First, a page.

Bjork Ostrom: Now, when you do that health check, one of the things that you can do is you can request that Google indexes that page again. That means that Google is going to take a look at that, it’s going to come back to that page, and it will update the information that it has on it. That’s really important if you’ve made updates or changes that you go ahead and do that with the URL inspection tool so you can see the most up-to-date information.
Bjork Ostrom: Number one, site maps. Number two, URL inspection. Number three, Discover. What is Discover? The way to understand discover is to download the Google app. It’s like the app that you use for searching Google. It’s in the app store or Android. Essentially, it’s like the Google feed. When you are pulling up that app and you’re scrolling through, it’s going to give you the information that Google thinks that you’re interested in seeing. For me, I’ve been interested in cryptocurrency and I have a dodge coin, dogecoin, I don’t even know how to say it, coinbase information. There’s actually a page how to ask Google to re-crawl or update a page, which is funny because that’s what we’re talking about right now. Then, there’s stories there.
Bjork Ostrom: Essentially what Discover is a feed of information that Google considers to be interesting for you. They surface that based on your browsing history and things that you’ve read about, things that you’ve looked at, maybe YouTube videos you’ve watched. All of that information Google’s able to pull in from the Google products that you visited. It knows that information about you and it can surface content. For us as content creators, what we want to do is have our content surfaced in as many places as possible. One of the ways that we’ve been talking about Discover a lot is with web stories. Web stories have been kind of quiet in quarter one. It was interesting to watch Google testing that in quarter four. We’re going to start getting into testing it a little bit more with Pinch of Yum here in the next month or two to see, is this something that’s worth us moving forward on spending time with? We’ve been talking about that on the Food Blogger Pro forums a little bit saying, “Hey, what, what does this look like for us to do stories and to do that well?”
Bjork Ostrom: In order to do that, we need to have information around how much exposure that content is getting. The Discover area in GSC is going to show us that. It’s going to show us not only the number of impressions that something is getting, but also the number of clicks so we can see the type of traffic that we’re getting from the content that is showing up in Discover. Now, it could just be a normal web page. It could be a recipe that you’re posting and that displays in somebody’s Discover feed and people click on it and interact with it and come to your site. But it also could be a web story where somebody clicks into it and they watch that web story within Discover and they click through that and interact with the web story. Discover is the place where you can figure that out and see that information.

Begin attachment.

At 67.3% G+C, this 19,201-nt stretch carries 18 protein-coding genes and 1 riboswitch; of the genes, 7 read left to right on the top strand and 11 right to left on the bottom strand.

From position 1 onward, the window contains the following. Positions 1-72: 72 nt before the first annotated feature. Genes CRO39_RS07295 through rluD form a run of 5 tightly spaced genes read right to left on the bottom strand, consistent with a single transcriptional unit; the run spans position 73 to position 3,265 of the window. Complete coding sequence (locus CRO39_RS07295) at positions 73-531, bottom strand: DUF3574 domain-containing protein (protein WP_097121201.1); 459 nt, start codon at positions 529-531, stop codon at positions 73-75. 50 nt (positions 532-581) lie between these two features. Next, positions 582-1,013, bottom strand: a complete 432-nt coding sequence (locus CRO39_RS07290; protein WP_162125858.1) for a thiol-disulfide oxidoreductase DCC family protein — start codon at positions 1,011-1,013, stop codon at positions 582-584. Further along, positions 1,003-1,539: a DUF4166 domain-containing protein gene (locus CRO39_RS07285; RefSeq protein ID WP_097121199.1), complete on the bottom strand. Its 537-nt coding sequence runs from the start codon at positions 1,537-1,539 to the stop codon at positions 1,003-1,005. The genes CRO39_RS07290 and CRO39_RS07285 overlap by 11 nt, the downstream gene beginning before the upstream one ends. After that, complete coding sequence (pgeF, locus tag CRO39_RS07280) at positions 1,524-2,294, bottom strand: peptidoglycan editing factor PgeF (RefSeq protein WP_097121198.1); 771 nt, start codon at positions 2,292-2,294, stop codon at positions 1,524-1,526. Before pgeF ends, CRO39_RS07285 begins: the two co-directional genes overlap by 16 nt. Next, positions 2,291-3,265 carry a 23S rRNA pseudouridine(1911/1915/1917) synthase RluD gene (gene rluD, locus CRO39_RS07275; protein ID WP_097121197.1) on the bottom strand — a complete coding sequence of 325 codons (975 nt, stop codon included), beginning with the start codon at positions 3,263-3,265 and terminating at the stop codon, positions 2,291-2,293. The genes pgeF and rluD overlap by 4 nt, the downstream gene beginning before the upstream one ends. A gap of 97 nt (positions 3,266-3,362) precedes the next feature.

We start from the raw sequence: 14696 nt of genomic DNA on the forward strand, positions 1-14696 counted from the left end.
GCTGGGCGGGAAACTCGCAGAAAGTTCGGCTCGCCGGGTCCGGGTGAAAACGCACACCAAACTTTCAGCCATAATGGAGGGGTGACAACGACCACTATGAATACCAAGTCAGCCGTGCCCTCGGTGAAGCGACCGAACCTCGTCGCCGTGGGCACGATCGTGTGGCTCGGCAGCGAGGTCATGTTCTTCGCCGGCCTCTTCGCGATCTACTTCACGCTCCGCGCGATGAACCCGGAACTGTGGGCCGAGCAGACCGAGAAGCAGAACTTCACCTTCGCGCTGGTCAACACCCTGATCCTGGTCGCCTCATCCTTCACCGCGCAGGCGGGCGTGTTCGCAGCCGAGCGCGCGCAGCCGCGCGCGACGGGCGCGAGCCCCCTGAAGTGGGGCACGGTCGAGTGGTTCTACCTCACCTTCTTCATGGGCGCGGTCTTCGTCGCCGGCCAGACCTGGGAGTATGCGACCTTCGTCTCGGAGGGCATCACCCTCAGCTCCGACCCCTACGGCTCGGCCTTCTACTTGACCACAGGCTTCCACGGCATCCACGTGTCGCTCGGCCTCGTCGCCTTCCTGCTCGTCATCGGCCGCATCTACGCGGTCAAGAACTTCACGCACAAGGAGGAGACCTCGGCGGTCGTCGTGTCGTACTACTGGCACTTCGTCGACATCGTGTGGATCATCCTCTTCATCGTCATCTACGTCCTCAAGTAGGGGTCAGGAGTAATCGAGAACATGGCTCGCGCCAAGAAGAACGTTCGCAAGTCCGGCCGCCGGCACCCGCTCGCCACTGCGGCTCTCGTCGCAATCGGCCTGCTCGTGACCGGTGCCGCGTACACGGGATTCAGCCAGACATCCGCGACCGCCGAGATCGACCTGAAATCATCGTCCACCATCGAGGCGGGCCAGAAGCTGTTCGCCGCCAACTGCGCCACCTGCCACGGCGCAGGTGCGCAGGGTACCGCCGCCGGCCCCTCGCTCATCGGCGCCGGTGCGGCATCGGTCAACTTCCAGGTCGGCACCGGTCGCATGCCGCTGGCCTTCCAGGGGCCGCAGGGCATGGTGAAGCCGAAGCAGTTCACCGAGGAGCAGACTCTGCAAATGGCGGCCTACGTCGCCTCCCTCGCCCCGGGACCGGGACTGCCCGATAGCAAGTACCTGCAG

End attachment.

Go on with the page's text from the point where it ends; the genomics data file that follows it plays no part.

Bjork Ostrom: Now, one of the things that we’re also doing is we’re thinking about how can we use Google Analytics to get a better understanding of web story traffic. This is just a little tip that I wanted to share. One thing that we’re doing is we’re actually creating a different Google Analytics property. You have a property within Google Analytics. It’s not technically a different account. If you look at your Google Analytics accounts, there’s different tiers. If I’m looking at the Pinch of Yum account, we have a tier that is Pinch of Yum. Pinch of Yum is kind of like the hub, the analytics account. Then, the property, it’s called properties and apps, is where you can divide that up into other areas.
Bjork Ostrom: One of the properties we have is videos.pinchofyum.com, which is for anybody who’s purchased a Pinch of Yum e-book. There’s some videos that come along with that. We have pinchofyum.com, which is like the main hub for all Pinch of Yum traffic. Then, we also now, in addition to some other ones, we have pinchofyum.com/web stories. Essentially, what that is, is it’s a different property to track any of the “traffic” or metrics, I guess, is a better word for web stories related content. The reason that’s important is because we don’t want our web stories to be interfering with our real “real traffic” to our websites. We’ve created different properties to track that. that’s in Google Analytics and I was talking about Google Search Console, but GSC splits that out. It doesn’t muddy the water because there’s an actual Discover area. If you haven’t spent time in there, it’s an interesting area to pull up, especially if you’re starting to do web stories, because the primary way that we’re seeing Google use, those are the primary we have seen them use web stories, is within that feed, within Discover.